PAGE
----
DO YOU think you’re a ‘bad’ mother? And, if so, are you even a teeny bit proud of it?
It's alright to admit that sometimes you don't actually like your kids very much
It’s a hot topic right now given the release of new movie Bad Moms, where a trio of overburdened mamas decide to go rogue.
Although there’s plenty of snappy dialogue and some properly hilarious moments in the film, I wasn’t a massive fan. Truth is, I just couldn’t get on board with the concept which drives the whole narrative (just a minor thing, then): that the poisonous practice of mums judging other mums is RIFE, and that there’s a massive stigma attached to being seen as a less-than-perfect parent.
In Bad Moms, the PTA supermoms/dictators set the benchmark for ‘good’ motherhood, insisting on impossible bake sale standards and dishing out thinly-veiled criticisms at the school gates. But I’ve never encountered this kind of malicious behaviour from fellow mamas. In fact, I’ve found the exact opposite to be true. And I’m not the only one.
“I've had nothing but positive experiences with everyone I've met through my work,” says Helen Bryce-Kisby of The Guilty Mothers Club. “The Manchester mum community is really strong and definitely leading the way outside of London in terms of providing meet-ups and events that encourage women to support one another.”
“I'm not sure where all these ‘judgemental’ mamas are,” echoes Nicola Brook, a.k.a. MCR Mama, “because I've experienced nothing but kindness.”
And, frankly, us lot don’t need Mila Kunis (FYI: not that believable as a fraught working mother-of-two) to point out that it’s OK to want to take a solo shopping trip or enjoy the odd night out – because we already know it is.
Over the years, it seems like expectations and standards of what constitutes ‘good mumming’ have crept higher and higher – and consequently become less and less attainable. But as a handful of brave bloggers and Instamums like Mother Pukka and The Unmumsy Mum began charting their parenting lows, it became more acceptable for the rest of us to admit to frequently mucking up ourselves. In the process, we’re rejecting the guilt associated with not always acing this motherhood thing.
“The internet has given the average mum a voice, as well as the confidence to admit to things that they'd be less inclined to shout about at your average baby group,” says Brook. “I usually get more 'likes' when I expose my ‘fails’ online. Let’s face it, being a mother is comedy gold. Where's the fun in getting everything right all the time?”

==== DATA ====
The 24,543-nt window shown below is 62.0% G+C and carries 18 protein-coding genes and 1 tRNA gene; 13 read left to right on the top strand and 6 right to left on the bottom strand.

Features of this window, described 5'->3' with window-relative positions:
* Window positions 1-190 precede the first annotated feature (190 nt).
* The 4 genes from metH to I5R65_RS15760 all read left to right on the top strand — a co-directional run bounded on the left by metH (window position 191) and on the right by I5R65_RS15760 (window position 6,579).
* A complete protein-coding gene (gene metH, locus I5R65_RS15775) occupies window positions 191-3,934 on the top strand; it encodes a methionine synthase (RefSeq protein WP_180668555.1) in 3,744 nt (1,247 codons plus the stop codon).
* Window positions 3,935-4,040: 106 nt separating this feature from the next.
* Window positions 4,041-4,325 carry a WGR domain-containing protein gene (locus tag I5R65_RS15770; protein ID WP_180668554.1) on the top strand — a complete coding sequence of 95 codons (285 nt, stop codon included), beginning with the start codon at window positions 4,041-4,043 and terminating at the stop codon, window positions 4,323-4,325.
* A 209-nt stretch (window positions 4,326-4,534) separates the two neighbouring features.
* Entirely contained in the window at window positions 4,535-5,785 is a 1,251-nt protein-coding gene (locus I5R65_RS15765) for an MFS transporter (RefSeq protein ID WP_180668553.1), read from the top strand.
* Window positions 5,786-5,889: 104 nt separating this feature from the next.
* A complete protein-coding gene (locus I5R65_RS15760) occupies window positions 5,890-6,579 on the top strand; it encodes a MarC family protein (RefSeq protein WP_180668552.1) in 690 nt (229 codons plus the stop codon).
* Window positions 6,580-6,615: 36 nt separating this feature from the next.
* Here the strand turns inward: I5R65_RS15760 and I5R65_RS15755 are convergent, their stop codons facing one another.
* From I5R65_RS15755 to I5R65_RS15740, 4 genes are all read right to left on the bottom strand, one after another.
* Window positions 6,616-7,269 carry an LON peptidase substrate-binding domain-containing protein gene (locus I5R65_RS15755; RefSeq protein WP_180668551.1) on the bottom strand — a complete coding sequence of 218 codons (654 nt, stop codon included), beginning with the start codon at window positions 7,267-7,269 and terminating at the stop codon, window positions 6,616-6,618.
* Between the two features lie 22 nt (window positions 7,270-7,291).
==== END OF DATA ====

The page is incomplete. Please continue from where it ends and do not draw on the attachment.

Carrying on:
Just like the trio of ‘bad moms’ in the movie who gain strength from each other’s shortcomings, the online world and real-life groups like Mamas Collective are enabling women to find solidarity with those who recognise that an occasional overreliance on TV time and Ella’s Kitchen pouches doesn’t actually make you a ‘bad mother’; it makes you a normal one.
“Some of the best mum friendships are formed over a sneaky afternoon wine,” says Tess Grindle, Co-founder of Our Kid. “We elevate each other to be brave, bring humour to even the darkest soft play moments and make it alright to admit that sometimes you don't actually like your kids very much.”
We aren’t striving for perfection; we’re happy with just doing the best we can. Sometimes we leave our little ones at home (with a responsible babysitter, of course) and take a night off to get drunk. Sometimes we forget to pack the rice cakes in the nappy bag – and sometimes we forget the nappy bag. When we’re struggling, we admit it. And instead of turning to the often-shame-inducing Netmums forum threads and Gina Ford, we seek solace in the much more helpful – and much more relevant – advice of each other.
We are fallible, frequently late, occasionally hungover and always exhausted. But we’re in this together. And I don’t reckon there’s anything bad about that.
Molly Whitehead-Jones is the founder of Mamas Collective, a mum's group with a difference that offers kid-friendly (but not kid-focussed) meet-ups, workshops & events for mothers. You can follow the group on Instagram at @mamasmcr.
Photography credit: Rebecca Royle